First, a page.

That’s why sales, marketing, HR, account and project managers need to know what’s up in the world of software development. Every company has a different field they specialize in, so when you send your resume to a specific agency – check out their website and social media profiles. Learn as much as possible about what they do – not only names but facts as well.

What matters is your interest. No one will kill you if you don’t know all the details, but knowing basics is a must.

Certain traits

Working in a digital agency requires some attributes because it is a peculiar workplace. Do we need to mention knowledge of the English language, as most dev houses work with clients from around the world?

First of all, oftentimes we need to work under the pressure of time and with constantly evolving conditions. Clients changing their minds, sudden problems found in testing, special requirements for a project – you name it. Resilience to stress, quick reacting, flexibility and can-do attitude make this job a lot easier.

Solving difficulties and proposing creative solutions is the core of our operations. That’s why every digital agency team needs not only exquisite specialists with great hard skills but also open-minded individuals that know their soft skills. Additionally, there would be no good dev house without teamwork, so make sure you like to cooperate with others.

Company culture expectations

There are many types of digital agencies. What distinguishes them from each other is not only their fields of expertise. There are bigger and smaller dev houses with different structures, rules and styles of work.

For example, some software development companies allow their employees to work fully remotely. Most of them offer one or two days per week. Other benefits usually depend on the size of the firm so check the recruitment announcements carefully to find out what you can expect.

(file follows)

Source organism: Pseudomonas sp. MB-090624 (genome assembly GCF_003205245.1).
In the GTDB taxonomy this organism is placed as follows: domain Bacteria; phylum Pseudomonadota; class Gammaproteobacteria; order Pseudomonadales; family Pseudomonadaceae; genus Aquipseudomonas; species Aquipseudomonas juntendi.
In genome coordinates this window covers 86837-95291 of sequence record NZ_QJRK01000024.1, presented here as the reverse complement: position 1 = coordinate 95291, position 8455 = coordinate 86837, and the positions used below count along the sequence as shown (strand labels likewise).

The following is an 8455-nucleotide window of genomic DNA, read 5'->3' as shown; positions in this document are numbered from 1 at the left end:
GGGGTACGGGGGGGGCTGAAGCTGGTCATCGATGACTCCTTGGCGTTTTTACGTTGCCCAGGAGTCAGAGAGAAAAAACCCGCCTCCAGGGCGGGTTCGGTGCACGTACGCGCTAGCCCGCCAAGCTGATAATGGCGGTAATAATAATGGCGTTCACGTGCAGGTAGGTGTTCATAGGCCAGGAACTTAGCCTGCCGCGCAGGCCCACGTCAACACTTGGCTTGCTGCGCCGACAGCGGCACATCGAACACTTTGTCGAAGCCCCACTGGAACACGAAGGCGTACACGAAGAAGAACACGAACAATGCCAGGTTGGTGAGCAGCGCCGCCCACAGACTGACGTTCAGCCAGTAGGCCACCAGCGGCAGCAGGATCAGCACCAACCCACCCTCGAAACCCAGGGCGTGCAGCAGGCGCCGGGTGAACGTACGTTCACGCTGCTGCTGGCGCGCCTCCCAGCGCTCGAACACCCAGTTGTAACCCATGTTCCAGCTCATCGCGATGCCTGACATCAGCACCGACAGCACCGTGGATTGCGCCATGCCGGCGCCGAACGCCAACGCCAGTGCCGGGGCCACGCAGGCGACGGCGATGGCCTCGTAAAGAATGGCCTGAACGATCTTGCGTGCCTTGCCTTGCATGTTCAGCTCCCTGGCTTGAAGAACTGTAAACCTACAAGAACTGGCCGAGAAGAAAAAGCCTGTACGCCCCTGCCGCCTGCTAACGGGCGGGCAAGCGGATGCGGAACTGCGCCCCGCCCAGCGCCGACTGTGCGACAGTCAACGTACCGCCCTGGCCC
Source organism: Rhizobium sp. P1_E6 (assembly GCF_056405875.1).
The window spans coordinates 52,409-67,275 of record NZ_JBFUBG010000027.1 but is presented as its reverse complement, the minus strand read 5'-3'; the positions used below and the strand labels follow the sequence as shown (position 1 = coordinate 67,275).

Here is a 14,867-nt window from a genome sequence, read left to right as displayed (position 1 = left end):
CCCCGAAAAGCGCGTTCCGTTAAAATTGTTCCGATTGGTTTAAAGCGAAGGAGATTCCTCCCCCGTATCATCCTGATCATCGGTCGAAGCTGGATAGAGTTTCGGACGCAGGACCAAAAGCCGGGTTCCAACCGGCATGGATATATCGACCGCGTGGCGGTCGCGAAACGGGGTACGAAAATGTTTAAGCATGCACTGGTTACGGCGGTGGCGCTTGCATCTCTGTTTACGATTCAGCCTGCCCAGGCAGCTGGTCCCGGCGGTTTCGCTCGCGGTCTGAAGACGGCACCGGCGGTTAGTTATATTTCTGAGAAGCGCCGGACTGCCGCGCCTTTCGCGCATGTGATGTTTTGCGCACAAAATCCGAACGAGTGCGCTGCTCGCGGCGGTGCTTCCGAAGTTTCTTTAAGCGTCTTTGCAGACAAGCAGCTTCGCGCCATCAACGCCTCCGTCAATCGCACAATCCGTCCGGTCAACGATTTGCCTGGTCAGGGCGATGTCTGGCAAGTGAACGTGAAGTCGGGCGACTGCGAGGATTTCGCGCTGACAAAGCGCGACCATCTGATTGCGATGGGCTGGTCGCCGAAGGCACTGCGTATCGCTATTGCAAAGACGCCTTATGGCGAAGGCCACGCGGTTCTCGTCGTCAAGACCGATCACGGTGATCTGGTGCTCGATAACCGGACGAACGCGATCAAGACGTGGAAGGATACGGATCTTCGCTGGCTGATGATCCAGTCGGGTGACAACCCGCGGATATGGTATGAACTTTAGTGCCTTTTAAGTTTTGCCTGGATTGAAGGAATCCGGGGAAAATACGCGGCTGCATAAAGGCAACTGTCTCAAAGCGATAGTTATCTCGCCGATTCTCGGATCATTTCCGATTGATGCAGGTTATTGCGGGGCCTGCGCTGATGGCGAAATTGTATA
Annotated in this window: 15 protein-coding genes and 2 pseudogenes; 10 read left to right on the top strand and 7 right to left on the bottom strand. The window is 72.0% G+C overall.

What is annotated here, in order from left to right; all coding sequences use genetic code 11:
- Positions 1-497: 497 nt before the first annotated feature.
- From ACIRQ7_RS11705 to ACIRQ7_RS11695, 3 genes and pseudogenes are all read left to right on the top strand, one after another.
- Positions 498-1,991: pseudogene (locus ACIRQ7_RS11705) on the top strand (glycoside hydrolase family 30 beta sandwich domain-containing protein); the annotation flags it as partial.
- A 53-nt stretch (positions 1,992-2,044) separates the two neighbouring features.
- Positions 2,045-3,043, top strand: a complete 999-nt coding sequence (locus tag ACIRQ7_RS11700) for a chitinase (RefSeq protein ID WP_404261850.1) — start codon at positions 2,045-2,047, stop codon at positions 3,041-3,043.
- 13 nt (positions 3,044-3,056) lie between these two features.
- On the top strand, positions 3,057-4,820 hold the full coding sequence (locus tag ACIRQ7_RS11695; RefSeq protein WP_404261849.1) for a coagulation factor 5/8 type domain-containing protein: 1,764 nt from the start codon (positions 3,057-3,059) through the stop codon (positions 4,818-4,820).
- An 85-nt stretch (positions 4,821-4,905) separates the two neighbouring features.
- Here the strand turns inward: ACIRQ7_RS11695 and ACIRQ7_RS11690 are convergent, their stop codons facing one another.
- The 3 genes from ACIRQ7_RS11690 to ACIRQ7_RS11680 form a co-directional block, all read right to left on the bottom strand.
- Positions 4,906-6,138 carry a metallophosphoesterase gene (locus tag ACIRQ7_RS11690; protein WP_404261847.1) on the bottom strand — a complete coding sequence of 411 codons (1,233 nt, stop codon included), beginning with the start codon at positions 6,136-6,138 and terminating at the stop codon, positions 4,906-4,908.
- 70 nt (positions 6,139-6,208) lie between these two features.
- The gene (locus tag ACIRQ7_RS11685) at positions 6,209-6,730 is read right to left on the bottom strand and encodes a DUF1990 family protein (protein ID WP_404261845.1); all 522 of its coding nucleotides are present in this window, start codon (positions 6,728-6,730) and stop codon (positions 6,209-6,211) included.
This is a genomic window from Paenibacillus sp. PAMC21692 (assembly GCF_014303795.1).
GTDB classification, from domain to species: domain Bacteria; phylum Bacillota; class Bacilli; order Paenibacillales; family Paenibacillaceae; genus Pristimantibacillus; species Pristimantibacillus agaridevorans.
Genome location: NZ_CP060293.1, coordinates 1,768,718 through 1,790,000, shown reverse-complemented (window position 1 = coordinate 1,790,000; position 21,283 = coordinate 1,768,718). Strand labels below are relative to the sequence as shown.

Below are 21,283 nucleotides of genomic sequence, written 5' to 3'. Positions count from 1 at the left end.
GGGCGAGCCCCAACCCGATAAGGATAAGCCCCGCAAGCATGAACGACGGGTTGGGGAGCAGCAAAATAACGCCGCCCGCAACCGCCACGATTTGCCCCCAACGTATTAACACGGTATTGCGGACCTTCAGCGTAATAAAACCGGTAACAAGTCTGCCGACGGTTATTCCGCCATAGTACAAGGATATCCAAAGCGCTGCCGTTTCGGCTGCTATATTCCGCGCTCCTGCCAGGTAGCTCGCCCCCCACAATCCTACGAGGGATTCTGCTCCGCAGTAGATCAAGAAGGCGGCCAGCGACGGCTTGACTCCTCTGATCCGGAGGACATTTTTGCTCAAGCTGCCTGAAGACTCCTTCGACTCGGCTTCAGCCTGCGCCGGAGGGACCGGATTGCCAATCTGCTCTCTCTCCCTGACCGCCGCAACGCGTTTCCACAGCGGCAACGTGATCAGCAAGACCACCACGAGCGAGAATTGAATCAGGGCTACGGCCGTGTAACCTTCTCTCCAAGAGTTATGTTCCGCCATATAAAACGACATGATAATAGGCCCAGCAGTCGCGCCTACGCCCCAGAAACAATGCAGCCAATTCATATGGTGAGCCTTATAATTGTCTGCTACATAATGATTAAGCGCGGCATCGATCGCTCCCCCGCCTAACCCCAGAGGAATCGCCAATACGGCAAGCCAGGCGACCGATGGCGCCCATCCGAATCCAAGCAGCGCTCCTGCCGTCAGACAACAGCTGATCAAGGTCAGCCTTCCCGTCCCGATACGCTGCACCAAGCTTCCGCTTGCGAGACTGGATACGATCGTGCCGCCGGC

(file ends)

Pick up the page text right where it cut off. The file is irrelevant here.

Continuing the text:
Also, the website should be a source of useful information about company culture. You can find out if the team is integrating regularly and how they do it. What methods (eg. Agile, Scrum) they use for their daily operations. What the office and work stations look like. IT companies are often very unique work environments – because they love innovative ideas. You can be sure you won’t be bored while working in a digital agency.

Pick one that has a culture suitable for your own needs and character. If this dev house you consider meet up every week to play board games and you rather just go home after work – maybe you should look for a different place to send your resume to.

Will 2020 be a ground-breaking year for your career? That depends on you! If you wonder how we work at iteo and if we have any open positions at the moment – check out our career page. Find out how you can expand your prospects. Starting a new job in a digital agency can be the beginning of something great in your life!

The Why and How of Wireframes

It seems like a lot of people have already written something about wireframes – but we still want to add our thoughts on that topic. This will help you understand why they are such an important step in our design process. We will explain how those are created, used and translated into a full product.

As stated at www.usability.gov – a wireframe is a basic visual interface guide that suggests the structure of an interface and the relationships between its pages.

Why do you need them?

During our design process, creating wireframes is a step of forming a draft of a product that can be easily verified and examined. During the first stages of our work, it gives us a general view of the whole project. Thanks to that, the client can check if the presented solution meets his expectations. Also, wireframes allow us to quickly introduce changes to the product before it gets to further stages of the development process.